Most people think they harbor no bias toward other people, or they believe they know their biases and don’t act on them. But all people have implicit bias. Implicit bias is preconceived notions, or stereotypes, that affect our understanding, actions, and decisions about others—at a level beyond our conscious control. As our brains use a shortcut to categorize everything we encounter, perceptions about people based on socioeconomic status, race/ethnicity, etc., lead us to behave a certain way toward those people, involuntarily.

Implicit bias has a real-world effect on behavior. It impacts employment, education, criminal justice, and more. Most healthcare providers, for example, have implicit bias─positive attitudes toward white patients, and negative attitudes toward patients of color.

Fortunately, implicit biases are malleable. This means these unconscious associations can be “unlearned” and replaced with new mental associations.

Read more: Implicit Bias: A Guide to Reducing Excuses for Discrimination against People of Color, Those in Poverty

Key Research Results: The Problem of System Justification and Discrimination

System justification exists, is problematic, and needs to be addressed.

Achieving a Cohesive Culture for Health Equity in Latino and All Communities - Research Review - System Justification
Guide on System Justification

System justification theorizes that many people rationalize the status quo. They believe that the social, economic, and political systems must be fair, otherwise they would not be in place. That motive is partially responsible for creating and maintaining the inferiority of racial/ethnic and other minority groups and is largely implicit.

System justification can make people feel better and happier with the status quo on an emotional level. But it also can also interfere with efforts to promote social justice, such as the rich-poor gap or racial/ethnic inequities. In one study, people who exhibited greater system-justifying beliefs were more likely to support pro-business and pro-traditional American values movements, and less likely to support movements to restore social and economic justice.

Read more: System Justification: A Guide to Reducing Excuses for Discrimination against People of Color, Those in Poverty

Key Research Results: The Problem of Moral Disengagement and Discrimination

Moral disengagement exists, is problematic, and needs to be addressed.

Achieving a Cohesive Culture for Health Equity in Latino and All Communities - Research Review - Moral Disengagement
Guide on Moral Disengagement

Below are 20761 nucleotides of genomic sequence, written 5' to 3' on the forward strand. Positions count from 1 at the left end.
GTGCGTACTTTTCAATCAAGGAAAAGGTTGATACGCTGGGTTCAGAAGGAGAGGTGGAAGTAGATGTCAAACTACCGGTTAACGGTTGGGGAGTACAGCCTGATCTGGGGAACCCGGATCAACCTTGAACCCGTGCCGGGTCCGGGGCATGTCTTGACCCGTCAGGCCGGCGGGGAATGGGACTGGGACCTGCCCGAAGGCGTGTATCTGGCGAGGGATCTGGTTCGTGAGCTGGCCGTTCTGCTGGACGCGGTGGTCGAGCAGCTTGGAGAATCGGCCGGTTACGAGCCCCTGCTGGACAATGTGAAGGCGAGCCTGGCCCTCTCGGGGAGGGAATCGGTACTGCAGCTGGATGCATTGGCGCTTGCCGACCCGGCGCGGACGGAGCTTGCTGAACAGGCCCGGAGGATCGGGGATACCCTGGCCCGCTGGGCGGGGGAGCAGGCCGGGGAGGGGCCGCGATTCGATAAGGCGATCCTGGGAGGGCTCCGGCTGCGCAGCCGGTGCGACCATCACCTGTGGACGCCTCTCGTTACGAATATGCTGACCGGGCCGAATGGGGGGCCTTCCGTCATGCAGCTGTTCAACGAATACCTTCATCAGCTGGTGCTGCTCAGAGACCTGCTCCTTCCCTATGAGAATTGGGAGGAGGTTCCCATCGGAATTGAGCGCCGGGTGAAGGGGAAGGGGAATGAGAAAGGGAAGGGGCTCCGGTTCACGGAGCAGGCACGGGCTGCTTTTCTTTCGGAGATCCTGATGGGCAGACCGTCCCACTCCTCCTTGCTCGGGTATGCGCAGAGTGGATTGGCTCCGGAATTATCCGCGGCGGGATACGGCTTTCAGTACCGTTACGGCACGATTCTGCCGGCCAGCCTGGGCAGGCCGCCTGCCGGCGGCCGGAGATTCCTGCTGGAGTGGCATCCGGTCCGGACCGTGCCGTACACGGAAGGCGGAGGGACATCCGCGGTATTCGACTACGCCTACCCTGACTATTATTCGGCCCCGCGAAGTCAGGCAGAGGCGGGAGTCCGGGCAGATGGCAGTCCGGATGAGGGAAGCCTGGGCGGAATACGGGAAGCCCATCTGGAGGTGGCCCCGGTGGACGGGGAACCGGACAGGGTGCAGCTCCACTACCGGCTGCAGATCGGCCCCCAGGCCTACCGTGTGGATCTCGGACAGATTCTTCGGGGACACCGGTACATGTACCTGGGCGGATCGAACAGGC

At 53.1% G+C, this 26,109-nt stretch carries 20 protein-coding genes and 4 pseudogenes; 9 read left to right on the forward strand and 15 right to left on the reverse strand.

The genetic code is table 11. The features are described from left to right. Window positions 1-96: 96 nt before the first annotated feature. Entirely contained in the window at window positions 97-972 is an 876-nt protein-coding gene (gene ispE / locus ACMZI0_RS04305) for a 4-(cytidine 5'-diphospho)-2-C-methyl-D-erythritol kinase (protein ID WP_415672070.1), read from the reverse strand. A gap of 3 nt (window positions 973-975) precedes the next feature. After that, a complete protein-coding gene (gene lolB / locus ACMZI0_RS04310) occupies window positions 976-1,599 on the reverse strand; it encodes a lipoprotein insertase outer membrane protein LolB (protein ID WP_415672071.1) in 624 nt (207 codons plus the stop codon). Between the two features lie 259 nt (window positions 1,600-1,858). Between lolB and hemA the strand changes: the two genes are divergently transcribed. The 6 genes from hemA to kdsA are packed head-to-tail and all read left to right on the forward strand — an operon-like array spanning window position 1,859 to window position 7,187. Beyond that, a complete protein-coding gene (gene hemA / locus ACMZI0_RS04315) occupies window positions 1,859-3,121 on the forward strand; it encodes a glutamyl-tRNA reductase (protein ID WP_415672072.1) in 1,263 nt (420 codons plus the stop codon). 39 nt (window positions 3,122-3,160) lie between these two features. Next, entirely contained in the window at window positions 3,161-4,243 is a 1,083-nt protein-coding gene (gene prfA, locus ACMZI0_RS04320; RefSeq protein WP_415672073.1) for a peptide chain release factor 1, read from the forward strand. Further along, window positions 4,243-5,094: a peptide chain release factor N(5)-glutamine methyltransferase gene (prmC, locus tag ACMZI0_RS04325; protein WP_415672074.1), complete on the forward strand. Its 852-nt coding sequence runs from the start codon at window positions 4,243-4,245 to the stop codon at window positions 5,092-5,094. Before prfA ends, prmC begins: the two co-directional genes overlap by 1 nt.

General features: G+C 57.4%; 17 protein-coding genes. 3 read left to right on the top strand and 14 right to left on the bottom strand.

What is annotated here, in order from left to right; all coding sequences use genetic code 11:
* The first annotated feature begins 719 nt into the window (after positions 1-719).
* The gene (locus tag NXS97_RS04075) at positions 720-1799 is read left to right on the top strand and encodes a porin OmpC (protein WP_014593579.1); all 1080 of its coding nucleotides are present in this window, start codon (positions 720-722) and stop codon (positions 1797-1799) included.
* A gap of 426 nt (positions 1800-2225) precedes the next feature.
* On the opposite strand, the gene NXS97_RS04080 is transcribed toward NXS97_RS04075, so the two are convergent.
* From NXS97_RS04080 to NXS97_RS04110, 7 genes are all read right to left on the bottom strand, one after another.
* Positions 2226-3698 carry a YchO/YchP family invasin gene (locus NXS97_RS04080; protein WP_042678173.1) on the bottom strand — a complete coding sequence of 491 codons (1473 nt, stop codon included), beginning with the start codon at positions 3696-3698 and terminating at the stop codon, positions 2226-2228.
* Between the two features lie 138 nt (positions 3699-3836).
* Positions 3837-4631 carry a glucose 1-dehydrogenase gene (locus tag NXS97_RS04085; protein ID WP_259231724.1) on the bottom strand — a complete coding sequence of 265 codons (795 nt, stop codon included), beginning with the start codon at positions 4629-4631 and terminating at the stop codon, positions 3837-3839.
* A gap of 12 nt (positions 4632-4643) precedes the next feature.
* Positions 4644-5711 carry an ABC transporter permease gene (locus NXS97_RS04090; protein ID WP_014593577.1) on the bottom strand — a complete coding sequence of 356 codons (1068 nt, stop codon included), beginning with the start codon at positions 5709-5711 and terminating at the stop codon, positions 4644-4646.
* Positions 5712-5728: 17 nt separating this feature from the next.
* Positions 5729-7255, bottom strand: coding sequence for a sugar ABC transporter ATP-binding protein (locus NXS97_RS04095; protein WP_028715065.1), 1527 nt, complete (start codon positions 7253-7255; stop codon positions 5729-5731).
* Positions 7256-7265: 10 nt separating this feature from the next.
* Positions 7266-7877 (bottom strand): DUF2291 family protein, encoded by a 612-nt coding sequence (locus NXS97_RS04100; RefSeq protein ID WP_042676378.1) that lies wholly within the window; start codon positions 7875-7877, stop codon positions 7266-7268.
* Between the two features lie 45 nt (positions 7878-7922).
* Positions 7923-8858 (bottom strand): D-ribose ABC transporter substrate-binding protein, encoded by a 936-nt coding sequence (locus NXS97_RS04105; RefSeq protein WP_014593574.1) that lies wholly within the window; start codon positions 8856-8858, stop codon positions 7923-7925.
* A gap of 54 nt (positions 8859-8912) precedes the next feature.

Moral disengagement is the mental process of decoupling one’s internal moral standards from one’s actions─allowing one’s self to conduct unethical behavior without feelings of guilt or distress. In simpler terms, it is mentally rationalizing bad decisions, such as dehumanizing the victim or diffusing responsibility, by convincing oneself that ethical standards do not apply within a particular context or situation.

Latinos and other out-groups suffer the consequences of discrimination that result in negative interactions with those acting with moral disengagement at the doctor’s office, with law enforcement officials, during the hiring process, or at the work place.

For example, a perceived threat to the identity associated with the in-group, such as the belief that an influx of unskilled immigrants will result in lower wages and higher rates of unemployment for non-immigrants or the goal to preserve the national language, can result in moral disengagement-based discrimination and prejudice toward immigrants.

Read more: Moral Disengagement: A Guide to Reducing Excuses for Discrimination against People of Color, Those in Poverty

Key Research Results: Emerging Solutions for a Cohesive Culture

Intergroup contact theory. Members of one group, having incomplete or inaccurate ideas about members of another group, can positively change their beliefs and attitudes toward that group via contact (either face-to-face or other interactive, even digital, methods). One study found that more interpersonal contact with Latino immigrants predicted fewer calls for lower immigration rates, fewer calls for increased border security, etc.

women diverse walking woods forest cohesive culture research reviewPeer modeling. Peer modeling promotes positive intergroup attitudes via the knowledge that an in-group member has a close relationship with an out-group member. The in-group friendship partner becomes a positive peer model, demonstrating tolerance in interacting with the out-group. The out-group friendship partner becomes a positive example that repudiates the negative beliefs about the out-group.